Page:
It’s morning, it’s evening or afternoon. Sweat glistens the tips of our noses. I two-step to some old-school. Barefoot in her nightgown, one sister waltzes alone to music that moves her. One kneels. One listens. Umm Kulthum sings, We outran our own shadows
We outran our own shadows The song’s breath bears traces of the sub-Saharan moan, the gospel holler. We grip our lives in our hands, sure of that much. Joy, like anger, runs deep as memories we carry like scars or diamonds, or like the potbound onion grass we tend or neglect.
Our rounded shoulders, passed down from Louisiana on our father’s side, have ministered to others, our flared nostrils hint of Spanish, hint of Italian, hint of Choctaw, and the rest belongs to Africa. [End Page 27]
One day is a door to open or a window, and even if, after all, we have to shut the window against the rain, or take off our hats to catch the kiss of a snowflake, we remember the dance that binds us in the trail of letters, cards, phone calls, emails.
Our deep regard or frostbitten gaze holds us fast on this shrinking globe where the mothers of New Orleans see the images of waters rising over Iwate and bless the daughters of Miyagi, Fukushima, Ibaraki, and Tokyo.
Beggaring hyperbole, we run, we weary, we sit down in the grass on the side of the mountain, we soothe our children, comfort our husbands, we wail or hum or watch. We shape our days, our days shape us.
Here’s a photo of us as four coppery brown pigtailed girls holding hands. What did we know then? What did we believe?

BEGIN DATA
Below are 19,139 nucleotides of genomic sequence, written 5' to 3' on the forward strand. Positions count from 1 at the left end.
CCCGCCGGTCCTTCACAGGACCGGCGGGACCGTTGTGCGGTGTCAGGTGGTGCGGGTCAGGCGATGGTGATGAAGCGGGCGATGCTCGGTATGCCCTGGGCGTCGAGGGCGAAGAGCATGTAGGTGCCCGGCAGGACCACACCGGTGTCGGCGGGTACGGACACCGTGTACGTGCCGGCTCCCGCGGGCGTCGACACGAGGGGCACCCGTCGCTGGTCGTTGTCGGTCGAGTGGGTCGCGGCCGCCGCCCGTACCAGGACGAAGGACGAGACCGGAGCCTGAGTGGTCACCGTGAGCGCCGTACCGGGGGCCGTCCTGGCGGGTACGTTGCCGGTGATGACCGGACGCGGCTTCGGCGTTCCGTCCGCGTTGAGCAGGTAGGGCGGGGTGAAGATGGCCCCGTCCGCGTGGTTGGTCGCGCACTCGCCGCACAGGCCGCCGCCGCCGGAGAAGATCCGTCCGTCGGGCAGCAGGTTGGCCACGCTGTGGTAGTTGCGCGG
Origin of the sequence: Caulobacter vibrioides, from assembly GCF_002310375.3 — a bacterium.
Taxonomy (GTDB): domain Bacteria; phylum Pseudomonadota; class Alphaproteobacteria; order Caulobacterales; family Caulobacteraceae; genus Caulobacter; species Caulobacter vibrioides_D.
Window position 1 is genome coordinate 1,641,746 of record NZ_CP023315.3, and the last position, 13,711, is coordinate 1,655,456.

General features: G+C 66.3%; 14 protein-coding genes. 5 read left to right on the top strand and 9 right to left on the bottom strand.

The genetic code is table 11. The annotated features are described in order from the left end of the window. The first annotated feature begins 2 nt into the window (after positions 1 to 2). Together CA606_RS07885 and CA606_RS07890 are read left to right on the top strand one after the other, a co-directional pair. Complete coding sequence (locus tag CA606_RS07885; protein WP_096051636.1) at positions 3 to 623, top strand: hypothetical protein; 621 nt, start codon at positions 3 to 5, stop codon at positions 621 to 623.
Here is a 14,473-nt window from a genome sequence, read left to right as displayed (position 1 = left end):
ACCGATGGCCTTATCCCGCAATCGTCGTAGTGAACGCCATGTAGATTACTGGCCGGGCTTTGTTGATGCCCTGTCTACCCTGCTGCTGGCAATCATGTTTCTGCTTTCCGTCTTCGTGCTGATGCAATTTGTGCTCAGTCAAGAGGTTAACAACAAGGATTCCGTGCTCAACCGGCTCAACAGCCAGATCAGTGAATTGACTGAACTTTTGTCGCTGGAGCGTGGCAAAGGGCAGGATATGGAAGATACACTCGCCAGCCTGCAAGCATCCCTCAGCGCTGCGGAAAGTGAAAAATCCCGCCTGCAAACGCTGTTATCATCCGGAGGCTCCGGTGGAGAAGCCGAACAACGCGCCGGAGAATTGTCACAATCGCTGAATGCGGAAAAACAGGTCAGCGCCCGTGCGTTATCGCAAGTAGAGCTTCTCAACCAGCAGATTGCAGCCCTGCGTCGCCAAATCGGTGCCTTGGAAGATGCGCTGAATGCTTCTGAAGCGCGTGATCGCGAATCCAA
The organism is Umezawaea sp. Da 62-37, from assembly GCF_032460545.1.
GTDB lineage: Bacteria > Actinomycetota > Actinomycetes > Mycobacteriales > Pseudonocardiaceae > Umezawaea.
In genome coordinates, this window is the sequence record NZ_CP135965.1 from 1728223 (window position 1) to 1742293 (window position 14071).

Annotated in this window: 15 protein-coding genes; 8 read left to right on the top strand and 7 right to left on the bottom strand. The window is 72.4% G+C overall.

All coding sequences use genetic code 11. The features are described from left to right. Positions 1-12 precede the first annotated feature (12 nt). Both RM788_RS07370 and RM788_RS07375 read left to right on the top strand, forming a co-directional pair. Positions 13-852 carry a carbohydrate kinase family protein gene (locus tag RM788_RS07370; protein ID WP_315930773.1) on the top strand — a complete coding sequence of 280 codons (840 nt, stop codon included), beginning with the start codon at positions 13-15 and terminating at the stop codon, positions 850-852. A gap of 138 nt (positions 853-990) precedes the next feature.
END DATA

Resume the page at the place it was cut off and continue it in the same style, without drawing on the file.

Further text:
African violets for the eldest, blackthorn roses for the middle sisters, bird of paradise for the youngest whose robe is the color of the boronia.
We hold hands to bridge the distance between faith and fallibility. We pass on the dance. We pass the dance on. [End Page 28]
Hermine Pinson has published three poetry collections, most recently Dolores is Blue/ Dolorez is Blues. She also released a CD, Changing the Changes in Poetry & Song, in special collaboration with Estella Majozo and Pulitzer-prize winning poet Yusef Komunyakaa. Pinson’s poetry, fiction, and nonfiction have appeared in numerous anthologies and journals, including Poedia Mundo, Commonwealth: Contemporary Poets of Virginia, Callaloo, Verse, The Ringing Ear: Black Poets Lean South, African American Review, Konch, and Melus. Her most recent short fiction appears in Richmond Noir, and her most recent critical work, a volume co-edited with Duriel Harrison appears in a special issue of Valley Voices. She is currently working on a memoir. She teaches creative writing and African American literature at the College of William and Mary.